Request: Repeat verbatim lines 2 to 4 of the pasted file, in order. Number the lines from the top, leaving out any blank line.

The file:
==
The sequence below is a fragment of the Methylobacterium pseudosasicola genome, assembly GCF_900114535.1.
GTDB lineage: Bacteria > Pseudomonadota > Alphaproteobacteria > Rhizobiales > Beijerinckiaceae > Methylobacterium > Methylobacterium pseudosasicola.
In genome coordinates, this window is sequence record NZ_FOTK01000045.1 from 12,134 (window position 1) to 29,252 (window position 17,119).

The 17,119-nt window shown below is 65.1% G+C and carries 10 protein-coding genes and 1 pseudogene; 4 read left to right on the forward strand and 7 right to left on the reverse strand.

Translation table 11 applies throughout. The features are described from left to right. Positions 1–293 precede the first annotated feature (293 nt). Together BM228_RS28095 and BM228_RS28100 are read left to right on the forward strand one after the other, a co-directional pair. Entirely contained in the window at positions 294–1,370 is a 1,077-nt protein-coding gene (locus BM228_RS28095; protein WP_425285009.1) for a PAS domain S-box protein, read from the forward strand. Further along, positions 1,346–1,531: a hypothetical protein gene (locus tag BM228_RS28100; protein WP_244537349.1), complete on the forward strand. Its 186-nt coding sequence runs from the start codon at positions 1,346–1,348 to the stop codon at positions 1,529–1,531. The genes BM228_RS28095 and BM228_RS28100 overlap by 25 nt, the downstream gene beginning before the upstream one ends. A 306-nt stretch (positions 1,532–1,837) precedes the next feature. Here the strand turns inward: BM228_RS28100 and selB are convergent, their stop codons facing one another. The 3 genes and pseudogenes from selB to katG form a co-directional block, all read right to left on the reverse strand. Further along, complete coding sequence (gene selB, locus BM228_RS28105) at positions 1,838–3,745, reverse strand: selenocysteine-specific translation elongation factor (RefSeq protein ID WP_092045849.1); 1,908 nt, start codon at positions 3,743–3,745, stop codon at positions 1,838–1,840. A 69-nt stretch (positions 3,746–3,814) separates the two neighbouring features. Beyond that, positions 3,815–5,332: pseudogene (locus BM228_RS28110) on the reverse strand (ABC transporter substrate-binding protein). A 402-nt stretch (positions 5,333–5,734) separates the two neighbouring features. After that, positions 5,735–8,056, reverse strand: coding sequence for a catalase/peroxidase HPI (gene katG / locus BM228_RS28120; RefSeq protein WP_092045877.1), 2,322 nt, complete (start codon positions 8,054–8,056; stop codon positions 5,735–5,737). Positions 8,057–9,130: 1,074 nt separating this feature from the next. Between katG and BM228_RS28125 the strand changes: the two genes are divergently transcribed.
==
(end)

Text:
GTDB lineage: Bacteria > Pseudomonadota > Alphaproteobacteria > Rhizobiales > Beijerinckiaceae > Methylobacterium > Methylobacterium pseudosasicola.
In genome coordinates, this window is sequence record NZ_FOTK01000045.1 from 12,134 (window position 1) to 29,252 (window position 17,119).

The 17,119-nt window shown below is 65.1% G+C and carries 10 protein-coding genes and 1 pseudogene; 4 read left to right on the forward strand and 7 right to left on the reverse strand.